The Braves are bringing home a former All-Star second baseman, Brandon Phillips, after acquiring the Atlanta-area native from the Reds in a Sunday trade for two minor league pitchers who weren’t highly projected prospects.
So eager were the rebuilding Reds to trade Phillips, 35, that they agreed to pay $13 million of his $14 million salary in 2017, a person familiar with the situation said.
The Braves’ renewed pursuit of Phillips, who is from Stone Mountain, came after it was learned that utility man Sean Rodriguez was injured more severely than initially thought in a January 28 car crash and will require shoulder surgery.
“(Phillips) is a Gold-Glove caliber defender who will also deepen our offensive lineup,” Braves general manager John Coppolella said of the right-handed hitter, who batted .291 with 34 doubles, 11 homers and a .320 on-base percentage in 141 games in 2016. “We are thrilled to welcome home Brandon to Atlanta, where he will play in front of his family and friends and many of his fans.”
Left-hander Andrew McKirahan, 27, and Cuban right-hander Carlos Portupndo, 29, are the minor league pitchers headed to the Reds in the trade. The Braves’ top-rated farm system is deep in pitching and those two weren’t considered prospects or expected to compete for spots on the opening day roster.
The Braves wouldn’t comment on the status of Rodriguez, other than to offer their support for the wellbeing and recovery of the player and his family. Fox Sports’ Ken Rosenthal reported he would miss three to five months, but another person familiar with the situation said there was a chance Rodriguez could miss the entire season.
Rodriguez, before his injury, would’ve been the primary second baseman to start the season while prospect Ozzie Albies continued his development at Triple-A. Phillips is now expected to handle second-base duties, with Jace Peterson also getting some starts at the position and serving in a utility role.
Phillips will be the primary second baseman, at least until Albies is ready, perhaps at some point during the 2017 season. A three-time former All-Star and four-time former Gold Glove winner, Phillips also won a Silver Slugger award in 2010 when he set career-highs in average (.300), OBP (.353) and doubles (38).
He was a “30-30” player in 2007 when he set career highs in homers (30) and stolen bases (32).
The Reds tried for the past year to trade Phillips, who reportedly rejected deals to at least two teams — the Nationals and Diamondbacks — last season and also vetoed a trade to Atlanta in November.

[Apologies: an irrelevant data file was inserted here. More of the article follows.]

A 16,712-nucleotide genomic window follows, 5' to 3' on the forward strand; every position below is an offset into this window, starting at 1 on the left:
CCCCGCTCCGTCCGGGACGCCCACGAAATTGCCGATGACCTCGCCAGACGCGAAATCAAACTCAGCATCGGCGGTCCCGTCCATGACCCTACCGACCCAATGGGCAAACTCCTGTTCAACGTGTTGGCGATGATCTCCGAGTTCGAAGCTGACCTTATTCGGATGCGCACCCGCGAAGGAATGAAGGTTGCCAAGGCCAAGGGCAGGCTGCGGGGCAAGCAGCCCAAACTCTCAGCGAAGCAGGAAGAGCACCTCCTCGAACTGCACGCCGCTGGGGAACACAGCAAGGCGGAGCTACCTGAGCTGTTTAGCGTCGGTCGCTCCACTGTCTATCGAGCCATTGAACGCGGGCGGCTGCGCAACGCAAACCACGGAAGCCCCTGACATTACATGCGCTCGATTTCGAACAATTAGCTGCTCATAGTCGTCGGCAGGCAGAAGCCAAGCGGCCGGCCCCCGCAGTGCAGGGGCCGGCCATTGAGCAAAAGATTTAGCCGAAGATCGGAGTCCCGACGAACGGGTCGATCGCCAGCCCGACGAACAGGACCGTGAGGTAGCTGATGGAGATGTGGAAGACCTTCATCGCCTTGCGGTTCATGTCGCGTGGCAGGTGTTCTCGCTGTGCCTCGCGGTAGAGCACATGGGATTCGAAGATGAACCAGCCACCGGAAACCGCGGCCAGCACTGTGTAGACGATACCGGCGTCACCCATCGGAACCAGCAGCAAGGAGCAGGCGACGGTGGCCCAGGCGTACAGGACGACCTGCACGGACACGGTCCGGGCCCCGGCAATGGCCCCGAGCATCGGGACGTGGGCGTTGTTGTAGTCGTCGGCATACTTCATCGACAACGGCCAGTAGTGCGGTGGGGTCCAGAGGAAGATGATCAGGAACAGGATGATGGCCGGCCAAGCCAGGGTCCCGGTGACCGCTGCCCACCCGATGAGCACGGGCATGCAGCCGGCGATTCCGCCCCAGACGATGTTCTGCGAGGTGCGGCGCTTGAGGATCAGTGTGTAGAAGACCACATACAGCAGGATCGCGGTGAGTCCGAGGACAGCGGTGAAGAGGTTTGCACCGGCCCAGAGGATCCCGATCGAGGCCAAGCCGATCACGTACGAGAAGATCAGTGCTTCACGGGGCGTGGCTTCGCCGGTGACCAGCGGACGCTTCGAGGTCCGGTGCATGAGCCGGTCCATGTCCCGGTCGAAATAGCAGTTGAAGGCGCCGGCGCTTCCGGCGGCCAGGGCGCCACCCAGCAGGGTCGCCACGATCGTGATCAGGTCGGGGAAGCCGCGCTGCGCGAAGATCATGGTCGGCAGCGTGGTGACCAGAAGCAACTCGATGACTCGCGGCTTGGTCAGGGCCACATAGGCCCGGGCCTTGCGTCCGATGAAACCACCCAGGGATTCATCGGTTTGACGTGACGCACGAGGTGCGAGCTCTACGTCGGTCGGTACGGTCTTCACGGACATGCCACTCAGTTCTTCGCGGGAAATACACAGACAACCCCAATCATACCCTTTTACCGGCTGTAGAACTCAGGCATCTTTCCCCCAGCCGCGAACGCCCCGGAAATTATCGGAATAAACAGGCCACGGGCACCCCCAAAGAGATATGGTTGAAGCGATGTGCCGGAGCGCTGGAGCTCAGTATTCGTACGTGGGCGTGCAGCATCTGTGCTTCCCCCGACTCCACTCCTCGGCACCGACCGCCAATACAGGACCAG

Phillips, 35, had no-trade rights as a player with at least 10 years of service, including five with his current team. Now that he’s with the Braves, his contract reverts to its original partial no-trade clause, which lists 12 teams he can’t be traded to.
The Braves don’t issue no-trade clauses and haven’t since 1991, when John Schuerholz became general manager. They make no exceptions and didn’t give no-trade clauses to Hall of Fame pitchers Greg Maddux, Tom Glavine and John Smoltz or future Hall of Famer Chipper Jones.
However, all teams are obligated to honor the contracts of players they trade for, so the Braves will honor Phillips’ 12-team no-trade clause and also agreed to pay a $500,000 assignment bonus if they trade him in 2017.
He had nagging injuries in 2016, but nothing to prevent Phillips from passing a physical exam that was required before the trade was finalized and announced Sunday afternoon.
Phillips will be a fill-in for at least the first part of the season for Rodriguez, injured in a serious accident last month that required his wife and two of their children to be hospitalized. His wife sustained a broken tibia and femur and had wrist surgery.
On his Twitter account, Phillips, who has kept a home in Atlanta, hinted that a trade to was already done when he posted at 10:47 p.m. Saturday: “What a day lol! #BackInDaTrap #ATLien”
A graduate of Redan High School in Stone Mountain, Phillips has a .275 career average, 197 home runs, 198 stolen bases and a .320 OBP in 15 seasons with Cleveland and Cincinnati, the past 11 spent with the Reds. Phillips and the Reds had a relationship that had become strained, to say the least. He’s entering the final season of a six-year, $72.5 million contract.
The Braves would have given up more in the proposed November deal for Phillips, who was expendable for the rebuilding Reds despite showing again last season he could still be quite productive offensively; his .736 OPS was his highest since his .750 in 2012, when Phillips finished 13th in the MVP balloting.
Coincidentally, former Braves infield prospect Jose Peraza is one of the younger Reds who stands to get more playing time now that Phillips has been traded. The Reds wanted to turn the page and play younger players as they rebuild.
After Phillips vetoed the trade to the Braves in November, the Braves moved on and signed Rodriguez soon after, seemingly ending the pursuit of the Reds second baseman. But that situation changed with the Rodriguez injury.
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